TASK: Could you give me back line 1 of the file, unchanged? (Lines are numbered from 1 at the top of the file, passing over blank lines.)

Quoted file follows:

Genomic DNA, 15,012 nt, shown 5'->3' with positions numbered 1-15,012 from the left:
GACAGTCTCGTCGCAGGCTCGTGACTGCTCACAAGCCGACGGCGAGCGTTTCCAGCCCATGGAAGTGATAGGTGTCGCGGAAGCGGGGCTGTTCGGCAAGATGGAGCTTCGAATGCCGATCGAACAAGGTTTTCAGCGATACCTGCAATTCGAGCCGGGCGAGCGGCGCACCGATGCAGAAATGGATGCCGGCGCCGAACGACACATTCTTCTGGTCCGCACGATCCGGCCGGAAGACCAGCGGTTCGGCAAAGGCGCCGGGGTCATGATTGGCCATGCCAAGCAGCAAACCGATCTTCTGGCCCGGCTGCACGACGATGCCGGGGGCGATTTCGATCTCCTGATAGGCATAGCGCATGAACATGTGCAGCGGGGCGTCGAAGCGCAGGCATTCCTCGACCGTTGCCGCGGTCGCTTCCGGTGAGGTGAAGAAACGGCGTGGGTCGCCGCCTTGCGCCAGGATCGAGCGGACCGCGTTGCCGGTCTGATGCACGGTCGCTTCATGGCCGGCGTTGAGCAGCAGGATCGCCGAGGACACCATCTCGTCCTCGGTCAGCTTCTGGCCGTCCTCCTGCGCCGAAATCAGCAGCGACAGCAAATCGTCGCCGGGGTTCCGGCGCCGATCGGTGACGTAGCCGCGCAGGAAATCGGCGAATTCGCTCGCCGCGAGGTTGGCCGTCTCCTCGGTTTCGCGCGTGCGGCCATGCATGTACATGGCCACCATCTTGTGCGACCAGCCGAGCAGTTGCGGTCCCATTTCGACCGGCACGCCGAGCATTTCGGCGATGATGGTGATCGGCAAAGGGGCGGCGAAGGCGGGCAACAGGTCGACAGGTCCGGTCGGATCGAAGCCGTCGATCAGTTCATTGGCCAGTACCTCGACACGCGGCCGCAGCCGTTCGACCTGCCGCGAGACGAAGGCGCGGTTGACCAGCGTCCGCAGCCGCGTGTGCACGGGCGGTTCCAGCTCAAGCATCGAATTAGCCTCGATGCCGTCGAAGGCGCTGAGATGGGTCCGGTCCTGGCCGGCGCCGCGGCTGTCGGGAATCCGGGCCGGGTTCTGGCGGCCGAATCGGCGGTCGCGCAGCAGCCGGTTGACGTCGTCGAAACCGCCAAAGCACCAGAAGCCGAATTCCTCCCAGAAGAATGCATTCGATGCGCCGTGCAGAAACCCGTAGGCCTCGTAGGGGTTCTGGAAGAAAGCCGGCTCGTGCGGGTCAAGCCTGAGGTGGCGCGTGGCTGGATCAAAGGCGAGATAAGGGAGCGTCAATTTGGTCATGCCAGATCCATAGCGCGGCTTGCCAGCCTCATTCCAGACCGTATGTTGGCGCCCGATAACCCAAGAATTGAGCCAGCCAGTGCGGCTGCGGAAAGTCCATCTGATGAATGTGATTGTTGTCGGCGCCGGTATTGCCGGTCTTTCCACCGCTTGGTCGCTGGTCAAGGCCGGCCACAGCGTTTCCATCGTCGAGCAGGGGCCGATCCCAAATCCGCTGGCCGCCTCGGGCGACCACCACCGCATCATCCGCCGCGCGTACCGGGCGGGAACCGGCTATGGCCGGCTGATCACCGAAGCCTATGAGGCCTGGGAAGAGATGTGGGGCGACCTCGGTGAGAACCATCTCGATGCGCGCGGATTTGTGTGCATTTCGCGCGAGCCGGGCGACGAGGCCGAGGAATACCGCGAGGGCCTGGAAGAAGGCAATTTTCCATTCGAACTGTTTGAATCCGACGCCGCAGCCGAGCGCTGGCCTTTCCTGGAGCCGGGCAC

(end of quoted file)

Genomic DNA, 15,012 nt, shown 5'->3' with positions numbered 1-15,012 from the left: